Advertisement

DIESEL-X: A Game-Based Tool for Early Risk Detection of Dyslexia in Preschoolers

  • Luc GeurtsEmail author
  • Vero Vanden Abeele
  • Véronique Celis
  • Jelle Husson
  • Lieven Van den Audenaeren
  • Leen Loyez
  • Ann Goeleven
  • Jan Wouters
  • Pol Ghesquière
Part of the Advances in Game-Based Learning book series (AGBL)

Abstract

DIESEL-X is a computer game that was developed to detect a high risk for developing dyslexia in preschoolers. The game includes three mini-games that test the player on three skills that are considered to yield outcome measures that predict the onset of dyslexia: the detection threshold of frequency modulated tones, a test on phonological awareness in which the player has to identify words that have the same phonetic ending, and a test on letter knowledge. In order to keep the motivation of the player high during testing, these tests are embedded in a computer game. We discuss the participatory design process that was adopted to design and develop the game, the rationale behind the design decisions, and we describe the resulting games.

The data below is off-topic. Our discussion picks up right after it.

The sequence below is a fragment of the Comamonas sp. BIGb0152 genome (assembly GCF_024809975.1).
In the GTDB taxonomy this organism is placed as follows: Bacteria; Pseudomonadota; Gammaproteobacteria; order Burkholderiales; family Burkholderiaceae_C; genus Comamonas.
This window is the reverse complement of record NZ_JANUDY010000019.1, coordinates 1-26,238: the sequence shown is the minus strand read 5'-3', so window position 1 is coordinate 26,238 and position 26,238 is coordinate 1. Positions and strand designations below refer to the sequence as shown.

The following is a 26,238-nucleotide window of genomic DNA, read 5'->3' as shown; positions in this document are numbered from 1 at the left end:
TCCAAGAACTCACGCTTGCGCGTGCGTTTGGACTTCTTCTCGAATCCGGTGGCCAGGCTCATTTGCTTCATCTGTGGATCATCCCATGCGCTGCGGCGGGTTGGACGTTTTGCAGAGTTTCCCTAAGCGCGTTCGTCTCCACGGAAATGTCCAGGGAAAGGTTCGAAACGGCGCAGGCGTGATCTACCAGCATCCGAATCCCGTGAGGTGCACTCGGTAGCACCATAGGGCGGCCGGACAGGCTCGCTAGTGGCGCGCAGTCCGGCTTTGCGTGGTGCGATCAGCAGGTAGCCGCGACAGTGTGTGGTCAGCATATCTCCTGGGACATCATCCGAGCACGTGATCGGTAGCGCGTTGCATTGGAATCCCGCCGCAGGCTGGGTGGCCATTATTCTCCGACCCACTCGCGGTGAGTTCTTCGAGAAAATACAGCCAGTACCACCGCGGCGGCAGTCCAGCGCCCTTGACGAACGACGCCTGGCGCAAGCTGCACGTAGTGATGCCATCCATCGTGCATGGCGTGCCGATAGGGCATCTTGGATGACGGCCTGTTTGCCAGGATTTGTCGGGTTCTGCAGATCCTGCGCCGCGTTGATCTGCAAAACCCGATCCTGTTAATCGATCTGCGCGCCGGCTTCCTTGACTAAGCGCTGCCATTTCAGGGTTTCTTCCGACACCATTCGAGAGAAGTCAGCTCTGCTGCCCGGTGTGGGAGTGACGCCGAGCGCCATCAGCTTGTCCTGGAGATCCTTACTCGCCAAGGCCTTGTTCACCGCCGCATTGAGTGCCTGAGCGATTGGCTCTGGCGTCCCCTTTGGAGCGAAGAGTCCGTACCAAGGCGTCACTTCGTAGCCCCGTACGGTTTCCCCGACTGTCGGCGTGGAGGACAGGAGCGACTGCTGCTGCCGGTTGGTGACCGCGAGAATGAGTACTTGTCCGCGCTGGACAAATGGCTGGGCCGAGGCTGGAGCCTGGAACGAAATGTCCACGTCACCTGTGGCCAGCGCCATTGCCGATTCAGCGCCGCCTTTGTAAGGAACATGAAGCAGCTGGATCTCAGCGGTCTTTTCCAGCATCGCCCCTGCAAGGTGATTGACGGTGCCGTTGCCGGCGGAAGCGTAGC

Keywords

Early detection of dyslexia Games for dyslexia Games for preschoolers Participatory design 

References

  1. Bailey, P. J., & Snowling, M. J. (2002). Auditory processing and the development of language and literacy. British Medical Bulletin, 63(1), 135–146. doi: 10.1093/bmb/63.1.135.CrossRefGoogle Scholar
  2. Barendregt, W., Bouwhuis, D., de Ridder, H., & Bekker, M. (2006). Evaluating fun and usability in computer games with children. Technische Universiteit Eindhoven. Retrieved from http://library.tue.nl/catalog/LinkToVubis.csp?DataBib=6:602065.
  3. Beyer, H., & Holtzblatt, K. (1997). Contextual design: A customer-centered approach to systems designs (1st ed.). New York, NY: Morgan Kaufmann.Google Scholar
  4. Boets, B., Ghesquière, P., van Wieringen, A., & Wouters, J. (2007). Speech perception in preschoolers at family risk for dyslexia: Relations with low-level auditory processing and phonological ability. Brain and Language, 101(1), 19–30. doi: 10.1016/j.bandl.2006.06.009.CrossRefGoogle Scholar
  5. Boets, B., Wouters, J., van Wieringen, A., Desmedt, B., & Ghesquière, P. (2008). Modelling relations between sensory processing, speech perception, orthographic and phonological ability, and literacy achievement. Brain and Language, 106(1), 29–40. doi: 10.1016/j.bandl.2007.12.004.CrossRefGoogle Scholar
  6. Boets, B., Wouters, J., van Wieringen, A., & Ghesquière, P. (2006a). Auditory temporal information processing in preschool children at family risk for dyslexia: Relations with phonological abilities and developing literacy skills. Brain and Language, 97(1), 64–79. doi: 10.1016/j.bandl.2005.07.026.CrossRefGoogle Scholar